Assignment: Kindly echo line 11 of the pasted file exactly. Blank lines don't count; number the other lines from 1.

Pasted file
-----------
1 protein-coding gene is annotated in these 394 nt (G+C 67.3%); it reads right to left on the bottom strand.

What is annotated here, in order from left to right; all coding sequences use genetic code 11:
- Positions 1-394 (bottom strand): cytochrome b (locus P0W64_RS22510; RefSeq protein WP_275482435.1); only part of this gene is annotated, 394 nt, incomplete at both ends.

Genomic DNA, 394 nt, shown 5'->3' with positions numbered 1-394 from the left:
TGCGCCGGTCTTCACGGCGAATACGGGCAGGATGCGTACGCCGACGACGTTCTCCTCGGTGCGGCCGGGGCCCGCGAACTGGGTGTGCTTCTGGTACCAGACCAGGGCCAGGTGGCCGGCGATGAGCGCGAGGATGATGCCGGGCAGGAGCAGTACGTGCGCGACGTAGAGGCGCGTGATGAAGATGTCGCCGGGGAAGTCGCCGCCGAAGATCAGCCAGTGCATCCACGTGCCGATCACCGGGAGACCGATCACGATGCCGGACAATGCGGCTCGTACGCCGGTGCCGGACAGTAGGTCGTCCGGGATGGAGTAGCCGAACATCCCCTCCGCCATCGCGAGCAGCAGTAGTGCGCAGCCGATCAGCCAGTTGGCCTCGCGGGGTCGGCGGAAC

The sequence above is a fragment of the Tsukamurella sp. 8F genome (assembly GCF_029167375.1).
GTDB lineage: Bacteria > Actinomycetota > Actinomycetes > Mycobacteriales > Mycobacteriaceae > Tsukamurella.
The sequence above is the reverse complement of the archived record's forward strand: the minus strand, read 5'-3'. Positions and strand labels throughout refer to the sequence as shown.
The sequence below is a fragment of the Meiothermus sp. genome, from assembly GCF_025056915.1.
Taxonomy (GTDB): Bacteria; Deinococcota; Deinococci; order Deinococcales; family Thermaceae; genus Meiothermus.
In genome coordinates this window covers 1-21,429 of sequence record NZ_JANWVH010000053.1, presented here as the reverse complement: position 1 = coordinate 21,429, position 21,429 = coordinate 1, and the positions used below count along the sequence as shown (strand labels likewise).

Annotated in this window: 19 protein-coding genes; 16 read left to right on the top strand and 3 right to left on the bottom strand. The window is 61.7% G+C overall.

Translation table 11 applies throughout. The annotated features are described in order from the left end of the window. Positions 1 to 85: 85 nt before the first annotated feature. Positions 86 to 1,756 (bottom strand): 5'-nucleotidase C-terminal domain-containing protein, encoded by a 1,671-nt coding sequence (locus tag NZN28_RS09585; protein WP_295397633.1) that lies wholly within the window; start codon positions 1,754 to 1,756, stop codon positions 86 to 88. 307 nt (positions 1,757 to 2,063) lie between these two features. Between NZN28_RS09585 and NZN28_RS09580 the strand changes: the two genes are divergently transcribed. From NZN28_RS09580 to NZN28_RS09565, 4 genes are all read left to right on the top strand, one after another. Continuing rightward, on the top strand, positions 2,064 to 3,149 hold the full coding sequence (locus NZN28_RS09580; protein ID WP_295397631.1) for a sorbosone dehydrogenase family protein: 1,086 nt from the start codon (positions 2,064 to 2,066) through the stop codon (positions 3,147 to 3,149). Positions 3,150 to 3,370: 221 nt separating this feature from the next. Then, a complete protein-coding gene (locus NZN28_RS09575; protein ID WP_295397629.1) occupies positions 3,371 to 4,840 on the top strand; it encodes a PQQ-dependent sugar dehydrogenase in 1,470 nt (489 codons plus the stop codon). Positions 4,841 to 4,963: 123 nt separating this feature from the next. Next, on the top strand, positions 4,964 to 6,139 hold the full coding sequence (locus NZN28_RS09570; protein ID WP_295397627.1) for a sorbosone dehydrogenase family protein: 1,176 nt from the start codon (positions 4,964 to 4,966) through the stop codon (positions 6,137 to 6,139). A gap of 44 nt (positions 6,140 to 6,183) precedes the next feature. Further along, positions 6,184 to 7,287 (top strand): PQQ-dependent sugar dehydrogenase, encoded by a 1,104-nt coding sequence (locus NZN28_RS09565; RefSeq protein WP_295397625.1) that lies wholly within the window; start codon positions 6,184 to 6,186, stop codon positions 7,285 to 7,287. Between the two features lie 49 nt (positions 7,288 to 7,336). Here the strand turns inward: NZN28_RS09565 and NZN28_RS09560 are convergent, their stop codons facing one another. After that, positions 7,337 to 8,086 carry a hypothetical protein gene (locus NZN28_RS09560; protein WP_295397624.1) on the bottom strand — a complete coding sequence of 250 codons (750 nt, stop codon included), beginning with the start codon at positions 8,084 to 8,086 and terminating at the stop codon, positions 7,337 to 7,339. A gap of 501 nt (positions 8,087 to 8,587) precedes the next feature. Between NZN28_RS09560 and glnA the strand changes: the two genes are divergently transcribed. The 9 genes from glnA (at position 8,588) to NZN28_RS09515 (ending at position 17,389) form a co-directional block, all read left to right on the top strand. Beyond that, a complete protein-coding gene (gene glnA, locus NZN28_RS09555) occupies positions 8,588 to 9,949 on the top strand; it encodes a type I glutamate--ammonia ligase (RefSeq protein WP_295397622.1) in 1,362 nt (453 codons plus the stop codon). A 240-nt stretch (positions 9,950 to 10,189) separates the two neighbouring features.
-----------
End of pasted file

In genome coordinates this window covers 1-21,429 of sequence record NZ_JANWVH010000053.1, presented here as the reverse complement: position 1 = coordinate 21,429, position 21,429 = coordinate 1, and the positions used below count along the sequence as shown (strand labels likewise).